I love this project! After reading 1984 I knew I wanted to do a project like this. The idea that limiting the amount of words as a way to control a population instantly made me think that by empowering students with more words we could create new ideas.
I have the same students for 4th and 5th grades. I tell them at the beginning of 4th grade that they will make a new word: a word that does not yet exist, but that we need in our evolving language before the end of 5th grade.
I read excerpt to the from the book “Words on the Move.”
We read the book Frindle to begin questioning where words come from.
We learn parts of speech with fidelity and analyse a sentence each day for parts of speech.
We learn 5 Greek or Latin stems each week and have cumulative tests.
Once students learn these stems, they see them in all sorts of words and it helps them understand the deeper meaning of the word. For example - de means down and sol means alone… so someone feeling desolate must be feeling thrown down and alone.
We read Alice’s Adventures in Wonderland and the Phantom Tollbooth and keep lists of all of the funny word play.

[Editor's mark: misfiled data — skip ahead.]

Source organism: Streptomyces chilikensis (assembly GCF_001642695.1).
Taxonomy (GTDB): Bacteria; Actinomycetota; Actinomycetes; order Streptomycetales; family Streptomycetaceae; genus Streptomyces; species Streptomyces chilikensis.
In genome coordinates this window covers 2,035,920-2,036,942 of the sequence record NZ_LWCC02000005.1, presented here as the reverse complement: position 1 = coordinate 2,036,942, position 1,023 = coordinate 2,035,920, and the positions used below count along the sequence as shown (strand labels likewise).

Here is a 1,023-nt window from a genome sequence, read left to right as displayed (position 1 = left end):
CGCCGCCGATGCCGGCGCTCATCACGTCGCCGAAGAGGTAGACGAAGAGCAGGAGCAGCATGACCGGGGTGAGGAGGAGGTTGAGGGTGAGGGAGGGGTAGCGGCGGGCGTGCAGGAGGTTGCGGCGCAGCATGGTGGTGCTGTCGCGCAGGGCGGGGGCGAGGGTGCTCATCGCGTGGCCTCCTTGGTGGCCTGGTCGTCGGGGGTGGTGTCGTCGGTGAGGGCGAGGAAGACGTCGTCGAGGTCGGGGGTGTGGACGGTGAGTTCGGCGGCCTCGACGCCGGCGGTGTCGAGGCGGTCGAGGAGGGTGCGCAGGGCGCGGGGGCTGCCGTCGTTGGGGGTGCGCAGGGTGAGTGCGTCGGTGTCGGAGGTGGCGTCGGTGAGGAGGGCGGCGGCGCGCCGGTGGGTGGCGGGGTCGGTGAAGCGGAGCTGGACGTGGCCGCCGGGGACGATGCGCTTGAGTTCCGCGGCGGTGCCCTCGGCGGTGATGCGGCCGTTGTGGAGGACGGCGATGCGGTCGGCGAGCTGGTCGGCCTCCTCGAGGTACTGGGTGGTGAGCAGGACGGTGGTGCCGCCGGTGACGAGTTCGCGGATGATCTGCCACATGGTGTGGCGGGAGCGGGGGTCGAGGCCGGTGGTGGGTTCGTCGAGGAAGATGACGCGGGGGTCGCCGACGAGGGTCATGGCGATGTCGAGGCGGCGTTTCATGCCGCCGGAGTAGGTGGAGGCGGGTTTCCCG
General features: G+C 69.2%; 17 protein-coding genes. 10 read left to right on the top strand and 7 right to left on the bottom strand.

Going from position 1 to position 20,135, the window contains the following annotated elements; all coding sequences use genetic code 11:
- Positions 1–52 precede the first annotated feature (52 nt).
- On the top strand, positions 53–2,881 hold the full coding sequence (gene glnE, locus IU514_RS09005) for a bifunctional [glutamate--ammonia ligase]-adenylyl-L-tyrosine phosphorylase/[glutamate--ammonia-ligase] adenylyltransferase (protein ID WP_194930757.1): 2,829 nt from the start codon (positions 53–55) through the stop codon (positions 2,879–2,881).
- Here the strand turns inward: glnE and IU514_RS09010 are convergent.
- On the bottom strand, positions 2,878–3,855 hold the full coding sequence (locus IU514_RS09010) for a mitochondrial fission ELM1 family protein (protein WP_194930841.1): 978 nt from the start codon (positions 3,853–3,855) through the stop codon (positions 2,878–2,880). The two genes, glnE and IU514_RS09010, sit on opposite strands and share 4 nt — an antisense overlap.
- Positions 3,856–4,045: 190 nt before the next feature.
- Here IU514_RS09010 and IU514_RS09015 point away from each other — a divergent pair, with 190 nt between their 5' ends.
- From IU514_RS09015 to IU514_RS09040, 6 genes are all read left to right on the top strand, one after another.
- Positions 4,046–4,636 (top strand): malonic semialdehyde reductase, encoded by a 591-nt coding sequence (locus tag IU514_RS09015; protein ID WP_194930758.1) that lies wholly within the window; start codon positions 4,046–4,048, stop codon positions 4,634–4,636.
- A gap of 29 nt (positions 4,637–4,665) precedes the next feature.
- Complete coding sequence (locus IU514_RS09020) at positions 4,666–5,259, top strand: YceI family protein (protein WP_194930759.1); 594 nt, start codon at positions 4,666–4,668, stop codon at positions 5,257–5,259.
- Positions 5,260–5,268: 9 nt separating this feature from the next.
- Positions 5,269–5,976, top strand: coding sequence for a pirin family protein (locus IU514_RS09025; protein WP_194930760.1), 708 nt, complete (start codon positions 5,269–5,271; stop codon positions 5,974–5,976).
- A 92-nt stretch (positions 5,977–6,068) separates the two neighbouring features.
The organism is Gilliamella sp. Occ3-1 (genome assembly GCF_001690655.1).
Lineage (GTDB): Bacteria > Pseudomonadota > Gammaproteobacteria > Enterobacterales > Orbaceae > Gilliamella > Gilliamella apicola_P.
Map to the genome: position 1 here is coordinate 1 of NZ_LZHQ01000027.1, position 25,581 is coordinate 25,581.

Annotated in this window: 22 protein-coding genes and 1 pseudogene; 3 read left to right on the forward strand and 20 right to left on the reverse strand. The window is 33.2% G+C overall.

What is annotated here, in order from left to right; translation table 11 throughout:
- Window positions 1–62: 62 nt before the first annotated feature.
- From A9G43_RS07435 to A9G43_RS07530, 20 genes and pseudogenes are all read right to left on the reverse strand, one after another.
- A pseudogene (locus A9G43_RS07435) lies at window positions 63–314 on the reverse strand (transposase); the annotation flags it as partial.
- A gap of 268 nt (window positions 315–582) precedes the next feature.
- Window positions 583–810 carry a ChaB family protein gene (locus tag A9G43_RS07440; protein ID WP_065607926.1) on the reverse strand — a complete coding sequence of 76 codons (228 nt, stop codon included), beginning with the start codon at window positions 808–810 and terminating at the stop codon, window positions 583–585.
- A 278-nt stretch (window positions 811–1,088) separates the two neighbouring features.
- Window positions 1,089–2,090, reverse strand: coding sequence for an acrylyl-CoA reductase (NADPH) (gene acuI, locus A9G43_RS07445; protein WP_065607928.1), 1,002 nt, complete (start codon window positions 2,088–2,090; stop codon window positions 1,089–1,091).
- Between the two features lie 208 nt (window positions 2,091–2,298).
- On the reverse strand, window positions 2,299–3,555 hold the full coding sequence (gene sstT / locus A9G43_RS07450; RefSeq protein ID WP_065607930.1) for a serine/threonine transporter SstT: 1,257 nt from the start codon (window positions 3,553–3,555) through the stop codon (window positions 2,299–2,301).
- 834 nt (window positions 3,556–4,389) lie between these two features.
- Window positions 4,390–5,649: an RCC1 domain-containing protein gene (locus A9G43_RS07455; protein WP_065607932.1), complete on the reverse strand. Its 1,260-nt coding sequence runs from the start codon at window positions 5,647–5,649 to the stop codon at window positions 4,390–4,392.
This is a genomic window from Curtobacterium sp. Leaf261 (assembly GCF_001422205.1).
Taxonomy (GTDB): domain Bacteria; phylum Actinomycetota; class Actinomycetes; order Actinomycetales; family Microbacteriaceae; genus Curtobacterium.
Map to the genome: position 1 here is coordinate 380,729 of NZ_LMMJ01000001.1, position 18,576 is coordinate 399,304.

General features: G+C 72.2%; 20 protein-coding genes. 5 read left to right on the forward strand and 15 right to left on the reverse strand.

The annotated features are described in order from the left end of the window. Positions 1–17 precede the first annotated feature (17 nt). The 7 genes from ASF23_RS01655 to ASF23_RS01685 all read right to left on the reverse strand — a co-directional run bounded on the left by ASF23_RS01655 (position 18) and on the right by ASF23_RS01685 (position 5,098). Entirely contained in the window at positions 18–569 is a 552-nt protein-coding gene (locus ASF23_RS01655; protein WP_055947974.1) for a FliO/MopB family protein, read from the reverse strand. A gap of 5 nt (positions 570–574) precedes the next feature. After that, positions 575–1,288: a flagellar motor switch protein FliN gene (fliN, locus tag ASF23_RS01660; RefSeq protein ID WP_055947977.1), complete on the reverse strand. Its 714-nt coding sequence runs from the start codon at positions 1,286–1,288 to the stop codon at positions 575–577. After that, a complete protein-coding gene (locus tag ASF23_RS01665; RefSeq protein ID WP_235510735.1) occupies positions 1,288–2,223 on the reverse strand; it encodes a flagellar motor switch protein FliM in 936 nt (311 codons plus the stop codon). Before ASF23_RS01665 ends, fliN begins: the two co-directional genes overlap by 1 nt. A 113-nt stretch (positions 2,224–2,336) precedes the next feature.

We watch the TED videos with Erin McKean (I have to edit her language a bit) to learn about how dictionaries are compiled.
We learn all the parts of a dictionary entry.
We read chrome-extension://ecnphlgnajanjnkcmbpancdjoidceilk/content/web/viewer.html?source=extension_pdfhandler&file=https%3A%2F%2Fwww.lee.k12.nc.us%2Fcms%2Flib03%2FNC01001912%2FCentricity%2Fdomain%2F1362%2Fread%2520works%2FA%2520New%2520Letter%2520for%2520the%2520Alphabet.pdf
and borrow his ideas about why we need more letters and more words.
I have a binder in my class that we call our dictionary of Sesquipedalian Neologisms ( words that are a foot and a half long) and as students create new words they are added to our binder. AND THEY ARE USED!
Some student examples are pretty basic… they string together stems to make new words - like “benevita” bene means good and vita means life - This student made a noun meaning “the good life.”
However, I sometimes get great words like one I linked at the top of this page. The student noticed that there was not a gender non-specific possessive singular pronoun… We have his and her, but nothing that could be used for either.
Some words have been made in honor of other students… like Kylie…who raised her hand constantly, but then announced that she had forgotten what she wanted to say. The word created in her honor was “loght” - which is a combination of lost and thought… It is an action verb!
Please let me know if you have any questions and/or (anor… as one of my students created) actually try the project and how it works for you.